IV.US Export Control Against China
-- a Major Obstacle for Bilateral Trade Balance

The United States has adopted discriminatory export control policies towards China for many years. These policies have hindered US exports to China and therefore have become a major obstacle for bilateral trade balance.

It is acknowledged that, since the two countries established diplomatic relations in 1979, the United States has relaxed control on exports to China by categorizing the latter into group ``P'' first and group ``V'' later. But China has not fully enjoyed treatment for ``V'' countries as the United States has retained a number of discriminatory measures in its policy making and implementation. It was after 1983 that member states of the former COMCO, including the United States, began to consider an ease of export control on China. In September of 1985, resolutions were adopted to simplify approval procedures concerning exports to China, which, however, demanded not to change the final use and end users of ``controlled export items.'' The Chinese Government's response was positive. For many years, the Chinese Government has been earnest in carrying out its promise about ``end users'' and ``final use.'' Certain effective measures have been adopted to honour the promise. The results have been obvious. Other Western countries have accepted ``Elaboration on End Users and Final Use'' made by the Chinese Government. However, only the United States have indicated doubts, demanding China to come up with extra undertakings about US ``controlled export items.'' For example, end users should accept pre-licensing inspection and double check after unloading of imported goods; and various unduly strict conditions are attached to granting of licenses, such as around-the-clock spot surveil"ilance and free random check. All these are difficult for China to accept. Upon the disintegration of COMCO -- a product of the Cold War -- in March 1994, the United States could not but adjust its export control policies. Nevertheless, its discriminatory measures towards China remained largely intact.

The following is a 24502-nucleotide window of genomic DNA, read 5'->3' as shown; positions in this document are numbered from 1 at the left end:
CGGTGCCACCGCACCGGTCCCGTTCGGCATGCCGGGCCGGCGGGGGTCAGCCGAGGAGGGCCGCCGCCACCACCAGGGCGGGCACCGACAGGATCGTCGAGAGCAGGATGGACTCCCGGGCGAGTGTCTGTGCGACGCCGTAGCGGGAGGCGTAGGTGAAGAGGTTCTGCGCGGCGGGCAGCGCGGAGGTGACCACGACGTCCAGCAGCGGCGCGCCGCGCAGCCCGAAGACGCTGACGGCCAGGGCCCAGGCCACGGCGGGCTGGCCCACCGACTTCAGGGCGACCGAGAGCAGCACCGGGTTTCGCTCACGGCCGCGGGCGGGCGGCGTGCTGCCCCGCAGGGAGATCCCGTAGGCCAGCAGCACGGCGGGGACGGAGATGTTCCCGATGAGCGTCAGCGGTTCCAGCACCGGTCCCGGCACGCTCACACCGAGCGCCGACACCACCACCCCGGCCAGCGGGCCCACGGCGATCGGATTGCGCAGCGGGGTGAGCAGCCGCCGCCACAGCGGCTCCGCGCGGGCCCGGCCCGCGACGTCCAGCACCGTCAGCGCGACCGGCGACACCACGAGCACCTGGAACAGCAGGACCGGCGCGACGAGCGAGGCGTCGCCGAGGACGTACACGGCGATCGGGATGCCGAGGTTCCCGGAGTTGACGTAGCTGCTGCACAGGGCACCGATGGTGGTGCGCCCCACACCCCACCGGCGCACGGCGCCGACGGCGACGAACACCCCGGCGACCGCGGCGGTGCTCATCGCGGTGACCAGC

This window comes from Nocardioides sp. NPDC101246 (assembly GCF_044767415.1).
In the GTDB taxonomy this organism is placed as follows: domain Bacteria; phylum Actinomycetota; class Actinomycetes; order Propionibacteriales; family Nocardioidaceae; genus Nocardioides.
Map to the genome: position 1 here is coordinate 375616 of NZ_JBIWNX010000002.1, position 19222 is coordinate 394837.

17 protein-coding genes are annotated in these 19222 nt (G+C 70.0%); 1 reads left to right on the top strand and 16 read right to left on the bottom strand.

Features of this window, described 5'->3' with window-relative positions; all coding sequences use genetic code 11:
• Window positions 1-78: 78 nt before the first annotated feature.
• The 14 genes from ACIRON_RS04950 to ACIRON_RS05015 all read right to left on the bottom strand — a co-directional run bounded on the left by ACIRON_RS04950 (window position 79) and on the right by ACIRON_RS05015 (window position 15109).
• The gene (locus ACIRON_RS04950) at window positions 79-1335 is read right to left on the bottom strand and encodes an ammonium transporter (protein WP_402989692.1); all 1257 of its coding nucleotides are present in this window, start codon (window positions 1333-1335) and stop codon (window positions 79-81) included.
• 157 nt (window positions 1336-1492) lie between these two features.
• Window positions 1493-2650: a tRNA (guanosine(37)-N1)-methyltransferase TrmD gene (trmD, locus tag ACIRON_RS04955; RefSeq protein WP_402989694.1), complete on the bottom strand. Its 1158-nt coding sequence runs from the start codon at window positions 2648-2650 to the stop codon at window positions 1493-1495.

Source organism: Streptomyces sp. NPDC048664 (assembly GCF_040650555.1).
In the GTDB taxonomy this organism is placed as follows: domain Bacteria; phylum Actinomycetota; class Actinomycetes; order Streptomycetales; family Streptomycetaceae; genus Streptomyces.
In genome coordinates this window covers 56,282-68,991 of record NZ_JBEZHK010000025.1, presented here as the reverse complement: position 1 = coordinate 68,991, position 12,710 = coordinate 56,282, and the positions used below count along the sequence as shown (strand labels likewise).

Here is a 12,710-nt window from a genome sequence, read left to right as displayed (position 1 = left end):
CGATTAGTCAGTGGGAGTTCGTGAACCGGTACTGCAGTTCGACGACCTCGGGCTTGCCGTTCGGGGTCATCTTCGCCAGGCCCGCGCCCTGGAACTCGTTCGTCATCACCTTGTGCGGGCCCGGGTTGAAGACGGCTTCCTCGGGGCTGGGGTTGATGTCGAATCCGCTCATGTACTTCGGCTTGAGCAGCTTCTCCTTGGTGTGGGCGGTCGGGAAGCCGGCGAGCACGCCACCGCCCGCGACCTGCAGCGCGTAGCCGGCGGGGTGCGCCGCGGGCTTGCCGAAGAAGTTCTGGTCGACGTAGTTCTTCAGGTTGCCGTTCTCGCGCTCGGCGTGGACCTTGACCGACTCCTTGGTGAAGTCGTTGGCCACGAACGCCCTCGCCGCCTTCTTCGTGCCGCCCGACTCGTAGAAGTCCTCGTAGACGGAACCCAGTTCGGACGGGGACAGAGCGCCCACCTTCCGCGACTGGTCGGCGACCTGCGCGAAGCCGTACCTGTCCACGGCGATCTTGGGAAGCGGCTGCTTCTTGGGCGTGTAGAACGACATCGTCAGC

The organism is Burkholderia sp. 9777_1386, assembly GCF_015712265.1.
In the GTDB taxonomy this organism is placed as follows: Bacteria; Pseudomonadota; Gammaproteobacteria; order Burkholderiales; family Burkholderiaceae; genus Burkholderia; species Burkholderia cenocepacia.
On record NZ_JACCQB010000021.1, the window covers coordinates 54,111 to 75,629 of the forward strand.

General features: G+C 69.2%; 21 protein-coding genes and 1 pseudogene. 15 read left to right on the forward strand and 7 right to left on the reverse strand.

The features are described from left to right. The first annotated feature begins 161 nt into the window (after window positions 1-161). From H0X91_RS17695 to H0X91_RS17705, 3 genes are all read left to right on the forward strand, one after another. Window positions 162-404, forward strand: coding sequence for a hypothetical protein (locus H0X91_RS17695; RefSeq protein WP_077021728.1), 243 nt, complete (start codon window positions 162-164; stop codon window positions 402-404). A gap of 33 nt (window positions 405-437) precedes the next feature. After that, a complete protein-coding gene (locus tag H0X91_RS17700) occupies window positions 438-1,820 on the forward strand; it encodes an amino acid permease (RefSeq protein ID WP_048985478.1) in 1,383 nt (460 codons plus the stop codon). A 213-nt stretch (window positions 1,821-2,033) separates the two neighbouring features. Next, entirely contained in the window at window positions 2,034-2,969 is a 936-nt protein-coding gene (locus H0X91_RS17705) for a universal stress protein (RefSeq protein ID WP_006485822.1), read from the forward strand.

We have noticed that Sino-US trade relations witnessed certain prog"iress in the 1980s when the United States relaxed export control on China. But, since the beginning of the 1990s, the United States has instituted a series of new sanctions against China, many of which concern export control. This change has led to severe consequences and gradually an unfavourable reverse of trade balance for the United States. It is hard to say that such a change -- indeed a double-edged sword -- is wise.

The US export control policies and lingering sanctions against China have greatly restricted US exports to China as well as US investment in high-tech sectors on the territory of the latter. In short, these measures have bottlenecked Sino-US economic and trade co-operation. The negative effects of these measures on bilateral economic and trade co-operation and on US businesses can be seen in the following examples: